Undeniably You

By: Jewel E. Ann


To my family, your support is my lifeline—my existence.

To my readers, thank you for justifying my addiction. I LOVE YOU!

To the amazing blogging community, you are THE BEST! You read, review, share, spotlight, recommend, and, in general, promote the hell out of books! Indie authors like myself would not see our dreams come to fruition without you.


June 22, 2013


A gazillion layers of tulle engulf my five foot five, one hundred and fifteen pound body. I wonder how many grooms go MIA on their wedding night searching for their new bride in her Cinderella ball gown. My breasts and ribs protest as the weight of this strapless beast demands their full support for the next five or more hours. Long, dark ringlets pinned to one side cascade down my shoulder. Sweet floral aromas mingle in the air from my light pink rose bouquet and the lavender body spray still fresh on my skin.

A knock at the door startles me from my despondent appraisal of the reflection in the mirror.

“Come in,” I call.

“Oh, Sam, you look amazing.” My sister’s hand rests against her chest as her gaping-mouth envy seeps into my conscience reprimanding it with a firm slap of guilt.

This is every girl’s dream: the dress, the handsome groom, the center of attention. There are those few unique females who are genetically missing the fairytale-dream gene. That’s the rare and exclusive group to which I belong.

“Thanks, Avery,” I murmur, meeting her watery blue gaze in the mirror.

“I wish Mom were here to see you.” Her mouth sags in a frown.

Avery’s words take me back thirteen years. It’s not that those same words haven’t drifted through my mind today, but Avery says it all the time. “I wish Mom were watching this movie with us. I wish Mom could taste this amazing soup. I wish Mom could hear this song.”

I get it. I really do. Avery is two years younger than I am, but it feels like ten. Even today, she still reminds me of the broken eight-year-old lost without her mom—our mom. The fragile memories of feeling dependent on my mom are specks of sand fading from an hourglass in my mind. Taking the emotional leap from ten to fourteen in a matter of weeks to fill that “mother” gap does that.

Grabbing two fists full of tulle, I lift my dress and turn toward her.

“She is here. I’m looking at her now.” Avery’s long blonde Barbie locks and faded blue eyes hold such a ghostly resemblance to our mom it warms my heart and pulls my lips into a smile.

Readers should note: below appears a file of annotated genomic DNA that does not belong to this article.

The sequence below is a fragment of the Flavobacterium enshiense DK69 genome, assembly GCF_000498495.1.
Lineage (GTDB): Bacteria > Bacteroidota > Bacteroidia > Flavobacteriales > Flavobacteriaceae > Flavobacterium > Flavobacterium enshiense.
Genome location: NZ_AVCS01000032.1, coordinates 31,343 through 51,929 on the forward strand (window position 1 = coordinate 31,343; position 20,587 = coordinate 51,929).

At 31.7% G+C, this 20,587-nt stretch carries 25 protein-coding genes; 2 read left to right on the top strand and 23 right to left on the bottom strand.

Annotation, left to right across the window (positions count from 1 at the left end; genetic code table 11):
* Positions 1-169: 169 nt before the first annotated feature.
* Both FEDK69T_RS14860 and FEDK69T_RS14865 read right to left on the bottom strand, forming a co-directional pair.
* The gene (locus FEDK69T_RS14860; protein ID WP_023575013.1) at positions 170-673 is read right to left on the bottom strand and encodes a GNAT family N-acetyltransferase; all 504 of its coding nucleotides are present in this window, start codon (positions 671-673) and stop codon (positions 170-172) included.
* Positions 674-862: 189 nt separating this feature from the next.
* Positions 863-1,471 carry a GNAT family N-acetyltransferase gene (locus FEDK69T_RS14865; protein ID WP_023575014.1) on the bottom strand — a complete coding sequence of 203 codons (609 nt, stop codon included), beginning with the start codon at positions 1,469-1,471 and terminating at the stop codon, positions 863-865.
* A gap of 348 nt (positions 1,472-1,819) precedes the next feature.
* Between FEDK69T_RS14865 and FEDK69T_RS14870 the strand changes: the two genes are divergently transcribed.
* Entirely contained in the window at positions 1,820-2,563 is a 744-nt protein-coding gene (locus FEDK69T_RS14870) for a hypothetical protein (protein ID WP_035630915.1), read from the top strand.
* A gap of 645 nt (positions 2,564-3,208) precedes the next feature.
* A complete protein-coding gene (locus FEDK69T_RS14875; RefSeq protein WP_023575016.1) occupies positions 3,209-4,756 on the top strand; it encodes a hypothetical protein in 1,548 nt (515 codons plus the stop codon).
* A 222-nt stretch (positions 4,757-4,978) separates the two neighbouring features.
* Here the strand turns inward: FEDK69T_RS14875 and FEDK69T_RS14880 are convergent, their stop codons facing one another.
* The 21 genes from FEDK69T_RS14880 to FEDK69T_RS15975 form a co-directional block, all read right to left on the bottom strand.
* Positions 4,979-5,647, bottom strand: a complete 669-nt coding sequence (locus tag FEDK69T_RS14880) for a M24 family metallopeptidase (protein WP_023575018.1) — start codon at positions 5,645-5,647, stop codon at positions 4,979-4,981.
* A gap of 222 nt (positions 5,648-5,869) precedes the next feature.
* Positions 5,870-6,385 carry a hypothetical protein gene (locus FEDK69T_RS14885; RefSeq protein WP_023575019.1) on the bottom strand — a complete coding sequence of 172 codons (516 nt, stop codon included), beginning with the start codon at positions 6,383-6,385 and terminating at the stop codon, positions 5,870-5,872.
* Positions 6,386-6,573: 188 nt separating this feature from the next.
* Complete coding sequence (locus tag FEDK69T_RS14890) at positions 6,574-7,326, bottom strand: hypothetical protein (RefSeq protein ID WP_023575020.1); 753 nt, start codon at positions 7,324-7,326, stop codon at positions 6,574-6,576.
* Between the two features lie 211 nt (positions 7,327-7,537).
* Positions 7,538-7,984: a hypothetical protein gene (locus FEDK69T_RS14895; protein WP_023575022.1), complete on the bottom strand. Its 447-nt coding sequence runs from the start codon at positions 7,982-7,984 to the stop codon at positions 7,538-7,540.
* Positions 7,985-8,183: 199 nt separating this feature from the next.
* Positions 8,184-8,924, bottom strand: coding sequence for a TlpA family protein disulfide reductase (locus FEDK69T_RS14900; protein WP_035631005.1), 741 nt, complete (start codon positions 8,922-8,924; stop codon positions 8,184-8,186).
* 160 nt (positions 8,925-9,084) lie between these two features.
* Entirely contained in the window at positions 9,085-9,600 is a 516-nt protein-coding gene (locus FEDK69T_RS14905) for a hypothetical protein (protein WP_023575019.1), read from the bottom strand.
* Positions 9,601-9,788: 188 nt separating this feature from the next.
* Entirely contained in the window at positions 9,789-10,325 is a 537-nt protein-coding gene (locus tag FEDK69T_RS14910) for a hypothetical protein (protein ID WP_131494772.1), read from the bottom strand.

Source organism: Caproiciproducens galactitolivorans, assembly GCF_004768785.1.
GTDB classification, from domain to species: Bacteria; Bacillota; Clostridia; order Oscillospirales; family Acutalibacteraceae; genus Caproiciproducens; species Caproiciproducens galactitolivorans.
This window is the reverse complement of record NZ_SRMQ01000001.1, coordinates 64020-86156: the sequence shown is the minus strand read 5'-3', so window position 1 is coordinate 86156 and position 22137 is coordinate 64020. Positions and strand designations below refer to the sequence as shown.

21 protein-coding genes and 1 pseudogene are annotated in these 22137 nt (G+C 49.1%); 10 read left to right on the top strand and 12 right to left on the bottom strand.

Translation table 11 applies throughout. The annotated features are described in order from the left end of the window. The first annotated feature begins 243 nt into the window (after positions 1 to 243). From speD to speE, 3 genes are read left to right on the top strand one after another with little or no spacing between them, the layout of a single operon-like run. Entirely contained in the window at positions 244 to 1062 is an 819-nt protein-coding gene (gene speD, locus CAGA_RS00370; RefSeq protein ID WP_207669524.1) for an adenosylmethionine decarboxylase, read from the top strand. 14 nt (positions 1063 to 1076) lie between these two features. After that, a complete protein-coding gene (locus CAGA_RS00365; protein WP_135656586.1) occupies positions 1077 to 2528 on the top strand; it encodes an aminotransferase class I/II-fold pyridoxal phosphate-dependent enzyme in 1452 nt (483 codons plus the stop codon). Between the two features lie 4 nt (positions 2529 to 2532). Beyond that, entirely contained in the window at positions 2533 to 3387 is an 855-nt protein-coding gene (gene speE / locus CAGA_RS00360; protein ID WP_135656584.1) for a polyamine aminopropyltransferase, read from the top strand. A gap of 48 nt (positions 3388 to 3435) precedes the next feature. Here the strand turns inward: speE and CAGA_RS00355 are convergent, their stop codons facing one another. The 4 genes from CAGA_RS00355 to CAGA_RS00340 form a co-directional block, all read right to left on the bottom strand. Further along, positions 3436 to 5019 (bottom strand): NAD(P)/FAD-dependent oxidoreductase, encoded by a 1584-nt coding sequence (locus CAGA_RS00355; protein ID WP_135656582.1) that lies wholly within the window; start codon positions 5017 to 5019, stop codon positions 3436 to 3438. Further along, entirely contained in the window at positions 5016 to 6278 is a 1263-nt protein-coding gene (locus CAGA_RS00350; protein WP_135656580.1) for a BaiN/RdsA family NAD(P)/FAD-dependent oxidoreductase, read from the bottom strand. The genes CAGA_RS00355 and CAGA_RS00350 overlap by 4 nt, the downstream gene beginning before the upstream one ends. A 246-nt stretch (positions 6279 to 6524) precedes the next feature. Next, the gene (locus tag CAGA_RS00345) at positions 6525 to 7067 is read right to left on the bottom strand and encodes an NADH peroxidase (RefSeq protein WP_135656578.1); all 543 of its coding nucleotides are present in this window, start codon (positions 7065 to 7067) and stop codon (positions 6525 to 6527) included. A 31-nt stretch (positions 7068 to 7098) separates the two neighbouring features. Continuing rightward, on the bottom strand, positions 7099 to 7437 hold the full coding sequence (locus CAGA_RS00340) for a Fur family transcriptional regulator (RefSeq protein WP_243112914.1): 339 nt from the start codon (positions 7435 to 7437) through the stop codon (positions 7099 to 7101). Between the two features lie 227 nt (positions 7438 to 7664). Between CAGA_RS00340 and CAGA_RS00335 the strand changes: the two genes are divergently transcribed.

“Oh, Sydney!” As tears swell in her eyes, she comes at me with open arms and child-like fragility.

Crap! Avery only calls me by my given name when she wants to be coddled.

“Uh, uh, uh…” I hold my palms up blocking her approach “…white dress, white veil … back away from the bride.”

Avery comes to an abrupt stop. Her bereaved face melts into a soft smile as she dabs the corners of her eyes with the pads of her fingers.

“Sorry. You just always know how to say the right thing at the right time,” she says while fiddling with her diamond tear-drop earrings.

Offering my hand, she looks at it for a moment before taking it. Squeezing, I look at those blue eyes, full lips, and blonde hair pinned up with a few stray spiral curls elegantly framing her face. I won’t say it aloud, but I’m thinking it, too. God, I miss you Mom.

“You look beautiful, baby sister,” I whisper.

Her exuberant full-teeth smile captures her eyes. “Thanks, I love my dress.” Releasing my hand, she twirls around in her pale purple taffeta mermaid-style dress.

“You should, since you picked it out,” I murmur with no response from her.

“Flower girl?” I ask with raised brows.

“Chasing the ring bearer behind the church … or maybe it’s the other way around,” Avery dismisses with a shrug.

Shifting myself back toward the mirror, I take a deep breath and exhale a slow release.

“I’m going to check on your groom.” Avery opens the door but pauses and turns with a reassuring smile. “He’s the one, Sam. Handsome, kind … and God, he loves you so much. It’s fate.”

The door clicks shut. Fate. The word echoes in the air. Is there such a thing as fate?


June 3rd, 2010


Shit! It’s everywhere and I’ve only been here for three hours. Thank God it’s contained to the hardwood floors. I scramble to find a trash bag in the pantry as my phone chimes. Sliding it out from the back pocket of my short denim shorts, I swipe my finger across the screen.


“Sydney?” An unfamiliar woman’s voice sounds.

“Yes,” I confirm with the phone pinched between my ear and shoulder as I peel open the trash bag.

“It’s Kimberly from Dr. Abbott’s office returning your phone call.”

As I walk past the glass French doors to the patio, I’m met with two blue-grey eyes on the other side following my every move. Squinting and seething with contempt, I continue to the first steaming pile of shit.

“Oh, yes, thank you for calling me back. I’m house and dog sitting for my uncle and aunt, Trevor and Elizabeth Worthington. Their dog … uh—”